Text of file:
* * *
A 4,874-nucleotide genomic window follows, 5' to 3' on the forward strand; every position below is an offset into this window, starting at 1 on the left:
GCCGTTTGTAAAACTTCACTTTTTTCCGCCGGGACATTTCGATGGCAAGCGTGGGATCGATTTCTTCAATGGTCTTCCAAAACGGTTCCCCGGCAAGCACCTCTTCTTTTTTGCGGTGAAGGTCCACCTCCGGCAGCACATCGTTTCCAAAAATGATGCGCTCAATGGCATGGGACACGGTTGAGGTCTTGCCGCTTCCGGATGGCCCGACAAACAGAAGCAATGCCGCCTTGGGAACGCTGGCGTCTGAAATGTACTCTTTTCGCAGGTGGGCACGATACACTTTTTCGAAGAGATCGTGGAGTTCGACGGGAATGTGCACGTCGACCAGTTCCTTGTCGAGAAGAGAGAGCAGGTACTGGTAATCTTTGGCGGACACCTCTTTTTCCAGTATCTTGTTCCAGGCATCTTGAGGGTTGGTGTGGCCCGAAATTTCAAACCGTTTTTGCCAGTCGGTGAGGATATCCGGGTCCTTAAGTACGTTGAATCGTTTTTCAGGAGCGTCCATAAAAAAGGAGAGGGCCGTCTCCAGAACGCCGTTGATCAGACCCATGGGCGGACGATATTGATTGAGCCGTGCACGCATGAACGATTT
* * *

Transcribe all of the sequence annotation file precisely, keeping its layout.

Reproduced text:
A 4,874-nucleotide genomic window follows, 5' to 3' on the forward strand; every position below is an offset into this window, starting at 1 on the left:
GCCGTTTGTAAAACTTCACTTTTTTCCGCCGGGACATTTCGATGGCAAGCGTGGGATCGATTTCTTCAATGGTCTTCCAAAACGGTTCCCCGGCAAGCACCTCTTCTTTTTTGCGGTGAAGGTCCACCTCCGGCAGCACATCGTTTCCAAAAATGATGCGCTCAATGGCATGGGACACGGTTGAGGTCTTGCCGCTTCCGGATGGCCCGACAAACAGAAGCAATGCCGCCTTGGGAACGCTGGCGTCTGAAATGTACTCTTTTCGCAGGTGGGCACGATACACTTTTTCGAAGAGATCGTGGAGTTCGACGGGAATGTGCACGTCGACCAGTTCCTTGTCGAGAAGAGAGAGCAGGTACTGGTAATCTTTGGCGGACACCTCTTTTTCCAGTATCTTGTTCCAGGCATCTTGAGGGTTGGTGTGGCCCGAAATTTCAAACCGTTTTTGCCAGTCGGTGAGGATATCCGGGTCCTTAAGTACGTTGAATCGTTTTTCAGGAGCGTCCATAAAAAAGGAGAGGGCCGTCTCCAGAACGCCGTTGATCAGACCCATGGGCGGACGATATTGATTGAGCCGTGCACGCATGAACGATTT